Council shoots down parking lot for Kalispell Ave.
Editor | October 14, 2020 1:00 AM
After hearing several comments that adding a parking lot on Kalispell Avenue would erode the neighborhood, Whitefish City Council last week shot down a proposal to construct the lot on the alley side of the street.
The plan called for using four lots to construct a commercial parking lot to provide parking for an adjacent office building on the corner of Spokane Avenue and East Third Street. The front of the lots facing Kalispell Avenue would have contained two new townhomes.
Councilor Rebecca Norton said the project was just too much for the street.
“I don’t want to set a precedent that would take away one of the most charming streets in town,” she said. “We need to preserve our historic neighborhoods in town.”
The city received about 25 letters against the proposal, while it got less than half that number from those supporting the project.
During public comment, Mary Drew Powers said Kalispell Avenue is the beginning of Whitefish’s historic neighborhoods.
“This would benefit the business, but it won’t alleviate the parking issue on Kalispell,” she said. “I don’t mind if someone parks in front of my house, but this parking lot won’t change that.”
John Ellis told Council the parking lot shouldn’t be allowed in the residential zone to serve a commercial building in another zone.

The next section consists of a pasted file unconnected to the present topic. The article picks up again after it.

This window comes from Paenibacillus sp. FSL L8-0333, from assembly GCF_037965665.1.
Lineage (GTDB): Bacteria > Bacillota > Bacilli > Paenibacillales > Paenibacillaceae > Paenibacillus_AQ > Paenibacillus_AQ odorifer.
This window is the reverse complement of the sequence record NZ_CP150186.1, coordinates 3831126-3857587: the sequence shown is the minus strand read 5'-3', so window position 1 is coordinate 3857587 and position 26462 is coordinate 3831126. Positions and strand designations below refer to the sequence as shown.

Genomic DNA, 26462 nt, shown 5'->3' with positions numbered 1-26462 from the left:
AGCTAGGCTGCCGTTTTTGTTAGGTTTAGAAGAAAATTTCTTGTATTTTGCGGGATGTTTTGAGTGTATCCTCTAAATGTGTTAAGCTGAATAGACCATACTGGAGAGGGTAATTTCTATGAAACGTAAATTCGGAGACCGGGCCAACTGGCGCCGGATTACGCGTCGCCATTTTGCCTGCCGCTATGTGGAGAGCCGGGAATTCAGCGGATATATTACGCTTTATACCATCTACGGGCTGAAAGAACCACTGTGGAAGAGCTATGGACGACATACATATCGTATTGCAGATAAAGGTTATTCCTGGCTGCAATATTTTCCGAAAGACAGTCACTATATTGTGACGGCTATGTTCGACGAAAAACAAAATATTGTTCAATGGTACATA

“Once you allow someone to build a parking lot you’re not going to be able to stop anyone,” he said. “It will change what Kalispell Avenue looks like and it will change what Spokane Avenue looks like.”
The property currently contains a small house and large detached garage. The back part of the lots have already been paved and used for overflow parking for several decades.
Jake Carter, who applied for the conditional use permit for the parking lot, said the goal was to create a compromise by constructing the townhomes along with the parking lot.
“The reality is that we have four city lots there and we could construct six to eight units that would make a profit, but what we truly need is parking,” he said. “We wanted to do what we could do to be as little of a burden on the neighborhood.”
Councilor Steve Qunell said the proposal just wasn’t right.
“I applaud the owner for trying to find a solution, but I can’t agree with this,” he said.
A similar CUP request to develop a parking lot on the lots was denied by City Council in 2012. That proposal used the entire four lots for parking that went right up to Kalispell Avenue.